By Vanessa Batyko



I call her offspring to be funny
or to hide the fact that the smell of her belly
cuts something inside me off the vine, drops
my heart like a letter I never
meant to send but did
in a dream. I call her honey,
lick her paws to suck
the sticky off, the sap I brewed
and poured on her coat
so she might need me longer. I call her
to my lap like a pewed sinner desperate,
but she hides the answers to my questions
like a despot, draws The Moon
and slips it beneath my cat-shaped
mug. I call her sweetheart, baby, be my
Valentine, yawn and give me fish breath
if that’s your way of opening up.
I call her daughter
when she mirrors back my teen years,
slams the door, slams
everything so the world
can’t forget to hear her voice anymore.
I call my mother and ask about her day
for all the days I took for granted, all the ways
I turned away on the way home
from high school
when she pressed for my love
in all the logical places.
To love like this is to live in illogical places,
to fall asleep under the bed and hope the dust
will solve my sniffles. To love like this is to chuck
my very blood out the window,
run outside with a bucket,
and feed to my baby what falls.



Each rise and fall is a missed opportunity, each light flicker
a joke I don’t quite understand. Under time’s belly roll, I find
street couch cushions and pennies to toss in the trash.
My mom yells at me for throwing away money
because her wedding vows were written on blank checks,
which is why I hide from blank faces and checkpoints.
In high school I was called to pick her up from El Coyote.
She was sitting in her car, 8 margaritas deep, and when I got there
she pretended it was serendipity. She threw up into the shallow
of her hands on Highland. The next day she asked what happened.
I had a dream that I ran down Franklin with an elderly couple,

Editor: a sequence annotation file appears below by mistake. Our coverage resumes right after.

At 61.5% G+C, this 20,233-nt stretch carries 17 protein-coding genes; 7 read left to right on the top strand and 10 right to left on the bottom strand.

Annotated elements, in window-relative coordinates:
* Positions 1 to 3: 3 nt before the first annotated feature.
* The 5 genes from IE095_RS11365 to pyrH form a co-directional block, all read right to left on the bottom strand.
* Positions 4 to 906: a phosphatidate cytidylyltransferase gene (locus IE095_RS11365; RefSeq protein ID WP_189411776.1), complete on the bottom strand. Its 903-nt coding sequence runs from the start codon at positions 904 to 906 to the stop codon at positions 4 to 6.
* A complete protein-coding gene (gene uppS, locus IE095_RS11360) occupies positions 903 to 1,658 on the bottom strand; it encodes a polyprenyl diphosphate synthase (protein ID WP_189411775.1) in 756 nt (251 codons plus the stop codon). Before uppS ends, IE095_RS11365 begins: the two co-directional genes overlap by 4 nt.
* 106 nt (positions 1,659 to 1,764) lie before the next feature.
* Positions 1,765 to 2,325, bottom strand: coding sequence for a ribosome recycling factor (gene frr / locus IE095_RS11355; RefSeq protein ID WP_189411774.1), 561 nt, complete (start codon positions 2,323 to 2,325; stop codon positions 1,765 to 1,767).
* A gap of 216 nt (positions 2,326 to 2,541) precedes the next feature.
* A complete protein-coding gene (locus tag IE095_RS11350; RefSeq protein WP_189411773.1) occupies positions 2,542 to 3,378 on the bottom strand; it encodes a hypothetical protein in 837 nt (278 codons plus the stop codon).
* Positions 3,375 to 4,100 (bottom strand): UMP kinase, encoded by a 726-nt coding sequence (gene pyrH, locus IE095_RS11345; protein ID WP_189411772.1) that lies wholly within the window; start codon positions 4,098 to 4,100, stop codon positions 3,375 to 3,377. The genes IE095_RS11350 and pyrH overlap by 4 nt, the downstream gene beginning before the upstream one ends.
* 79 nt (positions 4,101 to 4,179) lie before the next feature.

screaming, “We won!” right after I had a dream that
my car got stolen and I married the wrong person on purpose.
I like to watch myself laugh yesterday, but as my ears bloat
with missed calls from Henry the debt collector, the laughs peter out,
saying, “Who needs this rotten town anyhow?” My cat dodges my hand
because it smells too much like pussy and my pussy dodges my hand
because it promised it would from now on. You think I’m a hoot,
which makes my chest cave, which makes it all go dark, which
makes it hard to find me, which is another thing I picked up from
my mom. That and making promises I don’t intend to keep. I won’t
tell you that I go to the movies for an excuse to turn everyone off. I won’t
tell you what movie I saw because I won’t have seen much of it anyhow.
If you love me, you’ll let me stare up at the ceiling until it moves.
If you love me, you’ll move the ceiling for me.

Vanessa Batyko is a poet from Los Angeles. She holds a BA in Creative Writing from the University of Southern California, where she received the 2018 Beau J. Boudreaux Poetry Award and the Jimmy Gauntt Memorial Award. She currently takes care of cats and sells clothes for a living. Her work has most recently been published in Gravel, adjacent pineapple, and Semantics Magazine.

© 2019